ACT members abide by the principle that employers and trade unions should reach agreement on a living wage through collective bargaining at industry level.

This means that the negotiated wage will differ according to national contexts, and will reflect the needs of workers and employers, rather than external benchmarks.

To reach living wages ACT aims to deliver a mechanism that is achievable, functional, scalable, and legally recognised and enforceable.

HOW WILL ACT ACHIEVE LIVING WAGES?

ACT will support negotiation between national representatives of manufacturers, and trade unions, towards collective bargaining agreements at industry level. Such agreements are legally binding and enforceable for the signatory parties and can be extended to the whole industry within that country, and as such covering every worker within it. The work of ACT is based on the collaboration between global brands and retailers with manufacturers, national and international trade unions and governments. ACT members and retailers have agreed to commitments to link purchasing practices to collective bargaining at industry level, enabling manufacturers to meet the terms of the agreements on wages and working conditions that are negotiated.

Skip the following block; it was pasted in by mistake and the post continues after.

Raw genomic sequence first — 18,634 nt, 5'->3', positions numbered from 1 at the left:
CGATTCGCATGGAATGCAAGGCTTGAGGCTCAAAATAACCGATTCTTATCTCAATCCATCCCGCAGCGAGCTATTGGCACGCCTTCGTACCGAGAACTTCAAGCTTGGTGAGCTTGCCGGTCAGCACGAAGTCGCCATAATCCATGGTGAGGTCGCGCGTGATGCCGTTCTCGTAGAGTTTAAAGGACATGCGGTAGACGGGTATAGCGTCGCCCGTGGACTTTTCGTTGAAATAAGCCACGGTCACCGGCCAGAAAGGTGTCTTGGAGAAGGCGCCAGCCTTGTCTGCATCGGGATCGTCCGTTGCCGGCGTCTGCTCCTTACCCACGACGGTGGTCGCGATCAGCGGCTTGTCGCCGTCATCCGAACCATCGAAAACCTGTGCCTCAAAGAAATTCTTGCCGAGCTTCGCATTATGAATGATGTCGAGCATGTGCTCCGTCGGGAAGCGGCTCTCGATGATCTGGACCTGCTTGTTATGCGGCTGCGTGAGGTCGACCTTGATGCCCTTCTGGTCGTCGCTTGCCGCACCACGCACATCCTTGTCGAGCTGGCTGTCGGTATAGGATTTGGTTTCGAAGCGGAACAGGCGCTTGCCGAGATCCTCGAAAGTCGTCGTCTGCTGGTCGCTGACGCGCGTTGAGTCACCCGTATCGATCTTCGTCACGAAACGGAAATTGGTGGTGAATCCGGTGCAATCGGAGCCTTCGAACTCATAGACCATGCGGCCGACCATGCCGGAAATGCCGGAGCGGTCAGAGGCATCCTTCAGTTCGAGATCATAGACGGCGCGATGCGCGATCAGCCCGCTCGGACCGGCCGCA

At the same time, ACT will work with manufacturers at country level to develop and implement improvements to manufacturing standards and systems, such as efficient human resources and wage management systems, stimulating accelerated growth in productivity and industrial upgrading, recognising also that business security and commitment to production countries and manufacturers are a key enabler for paying living wages.

WHAT ARE PURCHASING PRACTICES?

Purchasing practices are the way that global retailers and brands interact and do business with the manufacturers that supply their products. Purchasing practices encompass strategic planning, sourcing, development, purchasing (buying) and the underlying behaviours, values and principles which impact workers.

“Brands and retailers will ensure that their purchasing practices facilitate the payment of a living wage.”

ACT Memorandum of Understanding